Tuesday, September 3, 2013

John Zorn: The Mysteries (Tzadik, 2013) ****½

By Martin Schray

In 2012 John Zorn engaged Bill Frisell (g), Carol Emanuel (harp) and Kenny Wollesen (vib, bells) for his album The Gnostic Preludes, a marvelous record which is part of his series of 21st Century Mystical Music (which is quite obvious when you have a look at titles like Consolamentum, Hymn of the Nassenenes, or Yaldabaoth). Like the first CD the music of their new collaboration has only one goal: pure magnificence! However, it is a much different album. On The Gnostic Preludes Carol Emanuel’s harp was the center of the music, but now it is Bill Frisell's guitar which has taken over the helm - with the result that in spite of all the intimacy and sheer beauty the whole concept is a bit darker than before. While the first track Sacred Oracle starts as if it could have been on the preceding album, the gloomier conception becomes obvious in a composition like Ode to the Cathars, where Frisell starts alone with spooky feedbacks (something which was unimaginable on The Gnostic Preludes) and although Emanuel’s entrance tries to break up the atmosphere, it is only Wollesen’s contribution that finally seem to change it. If he doesn’t really succeed it is because nevertheless there is a weird, constant undercurrent and Frisell wins back the struggle for predominance in this track when he adds distorted guitar lines. Another example is The Nymphs, the album's longest track at nearly 11 minutes. Here Frisell’s playing reminds of post-Morricone-soundtracks. His style is perfidiously delicious and the compositional structure is full of interesting twists albeit its minimal approach – especially when Wollesen uses his bells, Once upon a Time in the West is not far.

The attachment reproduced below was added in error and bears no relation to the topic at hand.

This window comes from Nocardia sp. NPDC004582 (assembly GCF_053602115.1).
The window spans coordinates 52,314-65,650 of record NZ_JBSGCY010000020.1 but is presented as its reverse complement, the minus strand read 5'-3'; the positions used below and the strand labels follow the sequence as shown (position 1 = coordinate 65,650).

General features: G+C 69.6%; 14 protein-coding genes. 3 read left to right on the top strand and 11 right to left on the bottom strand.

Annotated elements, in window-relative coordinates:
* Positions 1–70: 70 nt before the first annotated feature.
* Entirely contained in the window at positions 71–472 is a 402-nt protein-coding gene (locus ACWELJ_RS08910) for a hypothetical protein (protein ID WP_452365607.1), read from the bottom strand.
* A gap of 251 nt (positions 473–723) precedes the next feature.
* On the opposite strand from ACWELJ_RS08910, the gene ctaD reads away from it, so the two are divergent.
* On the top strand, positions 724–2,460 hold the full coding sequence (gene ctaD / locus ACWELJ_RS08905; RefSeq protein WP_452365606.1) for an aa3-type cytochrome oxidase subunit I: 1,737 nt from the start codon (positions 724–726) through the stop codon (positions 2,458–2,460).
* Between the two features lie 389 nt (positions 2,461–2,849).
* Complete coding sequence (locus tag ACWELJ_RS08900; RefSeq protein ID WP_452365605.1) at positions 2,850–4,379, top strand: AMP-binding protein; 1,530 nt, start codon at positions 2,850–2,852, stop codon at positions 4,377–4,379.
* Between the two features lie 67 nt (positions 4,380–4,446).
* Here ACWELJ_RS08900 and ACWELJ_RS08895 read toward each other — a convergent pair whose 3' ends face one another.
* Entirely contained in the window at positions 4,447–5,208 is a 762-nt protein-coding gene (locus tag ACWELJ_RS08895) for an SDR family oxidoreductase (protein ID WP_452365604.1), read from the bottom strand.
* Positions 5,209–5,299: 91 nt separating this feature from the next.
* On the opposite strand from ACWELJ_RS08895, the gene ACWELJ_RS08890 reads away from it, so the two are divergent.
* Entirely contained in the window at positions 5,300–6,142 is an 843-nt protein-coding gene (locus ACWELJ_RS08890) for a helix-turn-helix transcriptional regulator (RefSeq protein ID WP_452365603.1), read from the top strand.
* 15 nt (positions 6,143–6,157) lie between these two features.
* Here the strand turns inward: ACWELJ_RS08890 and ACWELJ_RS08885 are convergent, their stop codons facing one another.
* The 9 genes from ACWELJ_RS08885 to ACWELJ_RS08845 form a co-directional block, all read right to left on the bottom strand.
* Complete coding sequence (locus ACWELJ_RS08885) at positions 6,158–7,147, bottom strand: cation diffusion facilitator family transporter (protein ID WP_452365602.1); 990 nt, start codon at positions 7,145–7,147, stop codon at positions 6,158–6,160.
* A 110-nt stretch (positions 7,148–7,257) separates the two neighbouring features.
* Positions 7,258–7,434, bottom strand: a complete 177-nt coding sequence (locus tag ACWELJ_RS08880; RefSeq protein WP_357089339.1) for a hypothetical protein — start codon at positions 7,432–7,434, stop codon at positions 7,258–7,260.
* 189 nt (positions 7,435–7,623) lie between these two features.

The Mysteries is a very exciting follow-up to The Gnostic Preludes, particularly in its details. And again it is pure joy listening to the outstanding interplay of these master musicians.

Listen to “Consolamentum“ here:



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